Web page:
Compared to those fed with regular infant formula, those who were fed with synbiotics had a higher level of Bifidobacterium in their gut, fewer pathogens such as C. difficile, as well as a lower fecal pH – signs which resemble the gut environment of healthy breastfed infants.
Writing in Scientific Reports, the researchers said the results showed that the synbiotic infant formula could “create a homeostatic beneficial microbial community and thus improves gut microbiota resilience.”
The RCT, which took place in Thailand, was an eight-week study consisting of a six-week intervention period followed by a two-week washout period.
A total of 239 healthy infants aged six to 19 weeks completed the study.
During the study, they were randomised into three groups.
One took a control infant formula while the other two groups took an infant formula containing prebiotic short-chain Galacto-oligosaccharides/ long-chain Fructo-oligosaccharides (scGOS/lcFOS) and probiotic Bifidobacterium breve M-16V at a ratio of 1:9.
The difference between the two groups taking the synbiotic formula lies in the CFU count of the probiotic. One group took Bifidobacterium breve M-16V at 1 x 104 cfu/ml, while the other took a higher count of Bifidobacterium breve M-16V at 1 x 104 cfu/ml.
Their stool samples were collected at before the intervention, after the intervention is over, and after the wash-out period is over.
The researchers then compared their gut microbiome with that of another 42 infants who were exclusively breastfed.
Both groups which took the synbiotic formula saw significantly increased Bifidobacterium as compared to the control group.
“This unique synbiotic increased the prevalence of B. breve and B. breve M-16V in the infants’ gut. It is interesting to note that these effects sustained after 2 weeks wash-out period,” said the researchers.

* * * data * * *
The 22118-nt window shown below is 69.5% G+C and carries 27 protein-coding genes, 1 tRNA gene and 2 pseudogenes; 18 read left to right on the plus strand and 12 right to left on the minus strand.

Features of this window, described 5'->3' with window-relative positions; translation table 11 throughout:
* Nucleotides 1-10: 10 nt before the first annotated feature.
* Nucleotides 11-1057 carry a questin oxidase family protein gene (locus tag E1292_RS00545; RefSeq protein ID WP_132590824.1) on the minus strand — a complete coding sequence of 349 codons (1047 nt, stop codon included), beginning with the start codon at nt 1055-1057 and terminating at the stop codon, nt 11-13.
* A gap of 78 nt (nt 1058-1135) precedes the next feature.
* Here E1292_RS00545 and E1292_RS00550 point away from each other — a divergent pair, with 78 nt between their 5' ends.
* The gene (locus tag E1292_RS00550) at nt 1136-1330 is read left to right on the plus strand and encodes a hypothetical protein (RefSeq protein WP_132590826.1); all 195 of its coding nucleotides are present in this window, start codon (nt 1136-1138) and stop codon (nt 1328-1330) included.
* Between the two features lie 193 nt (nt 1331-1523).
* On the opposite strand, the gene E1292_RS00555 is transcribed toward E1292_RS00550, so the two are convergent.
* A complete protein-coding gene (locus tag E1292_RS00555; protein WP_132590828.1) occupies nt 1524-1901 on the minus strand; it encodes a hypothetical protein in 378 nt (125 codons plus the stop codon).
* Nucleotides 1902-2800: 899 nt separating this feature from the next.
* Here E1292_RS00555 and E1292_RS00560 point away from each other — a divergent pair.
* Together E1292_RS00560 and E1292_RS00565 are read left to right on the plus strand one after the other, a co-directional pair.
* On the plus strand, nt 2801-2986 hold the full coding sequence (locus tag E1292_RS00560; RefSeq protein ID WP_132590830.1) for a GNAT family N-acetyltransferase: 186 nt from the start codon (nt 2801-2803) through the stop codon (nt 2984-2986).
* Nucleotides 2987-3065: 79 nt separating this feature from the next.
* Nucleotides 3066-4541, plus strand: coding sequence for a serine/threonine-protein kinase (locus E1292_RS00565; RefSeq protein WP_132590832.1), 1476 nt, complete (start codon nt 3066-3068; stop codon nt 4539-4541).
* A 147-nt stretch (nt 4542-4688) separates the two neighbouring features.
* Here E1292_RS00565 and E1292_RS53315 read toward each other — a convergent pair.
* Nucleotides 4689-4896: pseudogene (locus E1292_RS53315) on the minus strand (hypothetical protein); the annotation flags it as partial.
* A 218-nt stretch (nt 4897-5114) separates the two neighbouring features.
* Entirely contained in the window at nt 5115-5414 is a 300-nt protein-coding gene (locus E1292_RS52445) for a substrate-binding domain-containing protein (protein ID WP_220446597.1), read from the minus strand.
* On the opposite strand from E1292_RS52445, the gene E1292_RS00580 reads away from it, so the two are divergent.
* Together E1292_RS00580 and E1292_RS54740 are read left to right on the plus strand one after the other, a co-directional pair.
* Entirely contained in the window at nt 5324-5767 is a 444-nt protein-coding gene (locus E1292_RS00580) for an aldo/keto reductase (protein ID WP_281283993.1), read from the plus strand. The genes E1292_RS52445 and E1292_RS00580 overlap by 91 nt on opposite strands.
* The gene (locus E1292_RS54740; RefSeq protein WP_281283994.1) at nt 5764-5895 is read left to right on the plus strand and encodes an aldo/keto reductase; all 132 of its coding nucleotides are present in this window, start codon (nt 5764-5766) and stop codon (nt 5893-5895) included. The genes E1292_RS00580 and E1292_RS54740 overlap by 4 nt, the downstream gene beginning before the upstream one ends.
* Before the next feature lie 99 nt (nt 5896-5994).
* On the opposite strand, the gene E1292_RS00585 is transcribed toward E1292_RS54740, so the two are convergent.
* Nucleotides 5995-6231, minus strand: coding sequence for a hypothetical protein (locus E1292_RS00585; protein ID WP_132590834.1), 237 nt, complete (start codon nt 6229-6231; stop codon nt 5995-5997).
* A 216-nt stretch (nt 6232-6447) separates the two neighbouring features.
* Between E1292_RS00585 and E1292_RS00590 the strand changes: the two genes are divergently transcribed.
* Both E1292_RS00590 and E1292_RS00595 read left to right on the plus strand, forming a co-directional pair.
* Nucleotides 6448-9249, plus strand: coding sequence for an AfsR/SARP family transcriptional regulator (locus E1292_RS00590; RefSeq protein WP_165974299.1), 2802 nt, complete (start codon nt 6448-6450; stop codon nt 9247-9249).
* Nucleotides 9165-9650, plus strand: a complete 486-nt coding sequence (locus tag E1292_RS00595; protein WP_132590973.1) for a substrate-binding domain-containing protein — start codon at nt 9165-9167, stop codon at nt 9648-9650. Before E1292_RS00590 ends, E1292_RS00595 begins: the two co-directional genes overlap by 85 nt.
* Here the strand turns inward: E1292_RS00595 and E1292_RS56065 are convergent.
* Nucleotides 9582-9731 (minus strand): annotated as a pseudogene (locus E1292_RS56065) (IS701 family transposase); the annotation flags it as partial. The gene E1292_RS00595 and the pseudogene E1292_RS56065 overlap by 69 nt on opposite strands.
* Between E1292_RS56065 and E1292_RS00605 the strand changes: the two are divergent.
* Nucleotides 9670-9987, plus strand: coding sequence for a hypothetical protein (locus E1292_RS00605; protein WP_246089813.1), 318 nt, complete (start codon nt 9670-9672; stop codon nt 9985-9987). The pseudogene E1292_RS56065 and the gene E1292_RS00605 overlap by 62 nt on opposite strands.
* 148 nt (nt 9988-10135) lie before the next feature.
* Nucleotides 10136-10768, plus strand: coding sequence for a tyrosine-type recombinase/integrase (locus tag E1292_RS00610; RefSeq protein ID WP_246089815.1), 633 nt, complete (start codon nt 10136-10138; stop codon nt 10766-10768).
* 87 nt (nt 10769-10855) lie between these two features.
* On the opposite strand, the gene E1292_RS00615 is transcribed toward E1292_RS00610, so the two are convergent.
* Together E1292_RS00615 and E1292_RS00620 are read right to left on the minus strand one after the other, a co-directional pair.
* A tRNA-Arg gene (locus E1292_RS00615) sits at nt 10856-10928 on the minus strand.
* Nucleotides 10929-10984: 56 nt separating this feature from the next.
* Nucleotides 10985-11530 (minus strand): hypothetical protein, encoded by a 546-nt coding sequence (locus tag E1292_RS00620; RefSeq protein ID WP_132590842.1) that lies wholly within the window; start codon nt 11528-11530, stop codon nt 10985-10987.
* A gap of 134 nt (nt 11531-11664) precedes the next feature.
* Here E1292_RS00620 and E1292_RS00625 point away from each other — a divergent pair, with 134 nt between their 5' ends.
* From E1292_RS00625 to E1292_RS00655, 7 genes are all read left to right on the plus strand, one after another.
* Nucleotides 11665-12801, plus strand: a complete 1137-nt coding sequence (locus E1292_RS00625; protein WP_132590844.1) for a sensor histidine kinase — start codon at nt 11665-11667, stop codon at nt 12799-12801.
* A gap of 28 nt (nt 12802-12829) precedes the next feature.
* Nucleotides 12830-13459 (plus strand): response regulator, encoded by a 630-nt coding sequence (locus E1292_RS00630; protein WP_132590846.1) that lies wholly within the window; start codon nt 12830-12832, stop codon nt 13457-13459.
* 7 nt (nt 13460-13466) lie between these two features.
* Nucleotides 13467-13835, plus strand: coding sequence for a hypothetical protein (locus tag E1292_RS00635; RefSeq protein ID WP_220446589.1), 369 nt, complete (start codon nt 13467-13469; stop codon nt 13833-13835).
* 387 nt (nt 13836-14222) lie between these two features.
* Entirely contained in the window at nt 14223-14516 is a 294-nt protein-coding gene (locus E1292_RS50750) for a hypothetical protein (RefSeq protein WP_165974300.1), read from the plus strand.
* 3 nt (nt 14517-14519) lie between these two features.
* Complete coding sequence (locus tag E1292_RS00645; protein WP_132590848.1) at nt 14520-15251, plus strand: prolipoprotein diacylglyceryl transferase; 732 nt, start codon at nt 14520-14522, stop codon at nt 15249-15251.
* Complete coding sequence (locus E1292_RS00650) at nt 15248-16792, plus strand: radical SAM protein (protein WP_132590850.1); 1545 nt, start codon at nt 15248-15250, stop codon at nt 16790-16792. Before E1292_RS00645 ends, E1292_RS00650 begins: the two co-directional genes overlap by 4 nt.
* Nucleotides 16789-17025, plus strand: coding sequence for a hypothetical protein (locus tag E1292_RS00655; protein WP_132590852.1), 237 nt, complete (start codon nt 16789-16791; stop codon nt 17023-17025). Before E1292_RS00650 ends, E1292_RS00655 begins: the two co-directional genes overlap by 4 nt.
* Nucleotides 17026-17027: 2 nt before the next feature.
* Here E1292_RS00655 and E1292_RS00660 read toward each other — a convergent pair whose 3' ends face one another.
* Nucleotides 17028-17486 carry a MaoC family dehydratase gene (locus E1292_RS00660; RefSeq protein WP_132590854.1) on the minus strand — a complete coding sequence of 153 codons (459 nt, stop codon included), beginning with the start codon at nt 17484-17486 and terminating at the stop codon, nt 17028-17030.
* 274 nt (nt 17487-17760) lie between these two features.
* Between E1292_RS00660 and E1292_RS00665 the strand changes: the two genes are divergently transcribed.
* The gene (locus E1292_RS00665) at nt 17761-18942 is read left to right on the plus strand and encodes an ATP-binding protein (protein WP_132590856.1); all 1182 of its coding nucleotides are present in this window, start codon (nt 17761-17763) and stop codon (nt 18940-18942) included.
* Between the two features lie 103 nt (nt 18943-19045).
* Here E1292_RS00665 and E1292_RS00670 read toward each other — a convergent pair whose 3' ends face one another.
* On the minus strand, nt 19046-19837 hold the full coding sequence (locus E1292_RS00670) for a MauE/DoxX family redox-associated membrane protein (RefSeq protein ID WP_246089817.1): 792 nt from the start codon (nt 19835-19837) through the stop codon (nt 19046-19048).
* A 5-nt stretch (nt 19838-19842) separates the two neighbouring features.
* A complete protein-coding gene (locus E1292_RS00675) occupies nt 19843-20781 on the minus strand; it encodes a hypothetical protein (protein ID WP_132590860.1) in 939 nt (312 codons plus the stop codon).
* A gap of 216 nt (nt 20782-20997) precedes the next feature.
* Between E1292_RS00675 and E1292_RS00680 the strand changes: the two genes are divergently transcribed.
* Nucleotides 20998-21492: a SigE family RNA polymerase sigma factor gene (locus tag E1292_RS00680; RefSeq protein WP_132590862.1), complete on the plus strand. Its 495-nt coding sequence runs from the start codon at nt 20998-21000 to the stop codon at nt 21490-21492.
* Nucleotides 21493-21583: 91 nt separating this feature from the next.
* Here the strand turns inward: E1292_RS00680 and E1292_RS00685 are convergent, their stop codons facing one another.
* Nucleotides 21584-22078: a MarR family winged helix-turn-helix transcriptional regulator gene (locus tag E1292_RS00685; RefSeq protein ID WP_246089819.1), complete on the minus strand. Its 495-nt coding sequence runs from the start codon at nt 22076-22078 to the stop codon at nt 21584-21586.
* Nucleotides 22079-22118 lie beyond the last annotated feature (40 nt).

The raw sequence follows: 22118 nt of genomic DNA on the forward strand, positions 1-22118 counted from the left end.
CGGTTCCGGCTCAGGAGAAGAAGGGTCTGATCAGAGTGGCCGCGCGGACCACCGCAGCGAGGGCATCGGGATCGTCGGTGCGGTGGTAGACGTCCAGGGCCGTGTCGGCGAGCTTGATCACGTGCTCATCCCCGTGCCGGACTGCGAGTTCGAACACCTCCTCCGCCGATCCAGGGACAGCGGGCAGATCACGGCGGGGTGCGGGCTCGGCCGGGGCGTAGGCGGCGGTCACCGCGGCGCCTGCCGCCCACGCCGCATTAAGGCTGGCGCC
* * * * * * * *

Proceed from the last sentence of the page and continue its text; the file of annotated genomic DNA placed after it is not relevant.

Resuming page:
The researchers added that the formula had helped infants acquire infant-type Bifidobacterium species and enrich bifidobacteria abundance.
The findings resemble that of a previous study published in 2017, where the use of the same symbiotic combination led to an increased prevalence of B. breve, B. bifidum and B. longum, but had no effect on B. catenulatum.
Intake of the synbiotics formula also decreased the prevalence and abundance of C. difficile – a pathogen that can cause severe diarrhoea and colon inflammation.
Notably, this is the first study to demonstrate that this particular synbiotics could reduce C. difficile levels, the researchers pointed out.
They added that not all probiotics from the Bifidobacterium species could lead to pathogen reduction.
Citing a study published in 2016, the researchers said that an in-vitro study showed that B. breve or B. longum combined with scFOS had reduced C. difficile growth and toxicity.
However, an opposite effect was observed for B. animalis subsp. lactis Bb12.
The reduction in pathogen is an important finding, as reducing potential pathogens could be a key step towards reducing infections in early life, said the researchers.
“Reduction of C. diffficile abundance as well as the reduction trend of C. perfringens, EPEC and EAEC, suggests that this specific synbiotic mixture may be able to protect infants against C. difficile infections and other gastrointestinal infectious diseases during early life.”
Fecal pH decreased
The fecal pH in the groups which took synbiotic formula had dropped from baseline, resembling that of exclusively breastfed infants.
The fecal pH of exclusively breastfed infants were consistently low, while that of the control group was higher and remained at about the same levels throughout the study.
As for the two groups which took the synbiotic formula, their fecal pH dropped by week six but rebound after the two-week washout period was over.
This is because the synbiotic formula promoted an acidic environment by increasing the production of acetate and lactate, which is similar to the gut environment of healthy breastfed infants, the researchers explained.
There was no difference in stool frequency between the three groups, but infants fed with the synbiotic formula had softer stools by the end of the intervention.
Existing studies show that constipation or hard stools are more common among formula-fed infants than breast-fed infants.
“The facts that this specific synbiotic mixture reduced potential pathogens and increased bifidobacteria proportions as well as the prevalence of B. breve implies that this synbiotic mixture creates a homeostatic beneficial microbial community and thus improves gut microbiota resilience.
“The resilience of a healthy microbiota further protects infants from dysbiosis-related diseases such as allergy and infections,” the researchers concluded.
Source: Scientific Reports
Impact of synbiotics on gut microbiota during early life: a randomized, double-blind study
Authors: Phavichitr, Nopaorn et al